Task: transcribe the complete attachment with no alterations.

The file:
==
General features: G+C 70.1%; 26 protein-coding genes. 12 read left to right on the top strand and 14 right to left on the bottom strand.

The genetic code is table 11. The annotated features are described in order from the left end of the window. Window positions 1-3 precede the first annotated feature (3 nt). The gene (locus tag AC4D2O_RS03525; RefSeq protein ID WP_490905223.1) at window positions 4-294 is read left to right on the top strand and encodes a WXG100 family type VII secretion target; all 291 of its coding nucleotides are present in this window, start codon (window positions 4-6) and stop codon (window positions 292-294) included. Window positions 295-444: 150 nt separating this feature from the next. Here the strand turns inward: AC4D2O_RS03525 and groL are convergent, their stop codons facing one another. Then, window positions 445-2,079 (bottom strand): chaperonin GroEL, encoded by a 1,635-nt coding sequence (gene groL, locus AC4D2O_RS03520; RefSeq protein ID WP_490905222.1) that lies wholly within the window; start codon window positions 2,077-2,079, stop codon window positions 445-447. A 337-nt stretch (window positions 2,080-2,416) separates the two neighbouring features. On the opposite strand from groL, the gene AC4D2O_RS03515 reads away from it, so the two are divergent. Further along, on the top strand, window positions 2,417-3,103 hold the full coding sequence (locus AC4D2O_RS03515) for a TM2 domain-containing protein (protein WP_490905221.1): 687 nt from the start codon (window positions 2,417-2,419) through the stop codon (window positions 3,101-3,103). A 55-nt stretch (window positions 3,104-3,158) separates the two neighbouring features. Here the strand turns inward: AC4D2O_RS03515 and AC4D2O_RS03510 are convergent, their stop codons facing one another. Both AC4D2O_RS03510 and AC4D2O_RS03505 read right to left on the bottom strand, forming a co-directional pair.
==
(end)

General features: G+C 70.1%; 26 protein-coding genes. 12 read left to right on the top strand and 14 right to left on the bottom strand.

The genetic code is table 11. The annotated features are described in order from the left end of the window. Window positions 1-3 precede the first annotated feature (3 nt). The gene (locus tag AC4D2O_RS03525; RefSeq protein ID WP_490905223.1) at window positions 4-294 is read left to right on the top strand and encodes a WXG100 family type VII secretion target; all 291 of its coding nucleotides are present in this window, start codon (window positions 4-6) and stop codon (window positions 292-294) included. Window positions 295-444: 150 nt separating this feature from the next. Here the strand turns inward: AC4D2O_RS03525 and groL are convergent, their stop codons facing one another. Then, window positions 445-2,079 (bottom strand): chaperonin GroEL, encoded by a 1,635-nt coding sequence (gene groL, locus AC4D2O_RS03520; RefSeq protein ID WP_490905222.1) that lies wholly within the window; start codon window positions 2,077-2,079, stop codon window positions 445-447. A 337-nt stretch (window positions 2,080-2,416) separates the two neighbouring features. On the opposite strand from groL, the gene AC4D2O_RS03515 reads away from it, so the two are divergent. Further along, on the top strand, window positions 2,417-3,103 hold the full coding sequence (locus AC4D2O_RS03515) for a TM2 domain-containing protein (protein WP_490905221.1): 687 nt from the start codon (window positions 2,417-2,419) through the stop codon (window positions 3,101-3,103). A 55-nt stretch (window positions 3,104-3,158) separates the two neighbouring features. Here the strand turns inward: AC4D2O_RS03515 and AC4D2O_RS03510 are convergent, their stop codons facing one another. Both AC4D2O_RS03510 and AC4D2O_RS03505 read right to left on the bottom strand, forming a co-directional pair.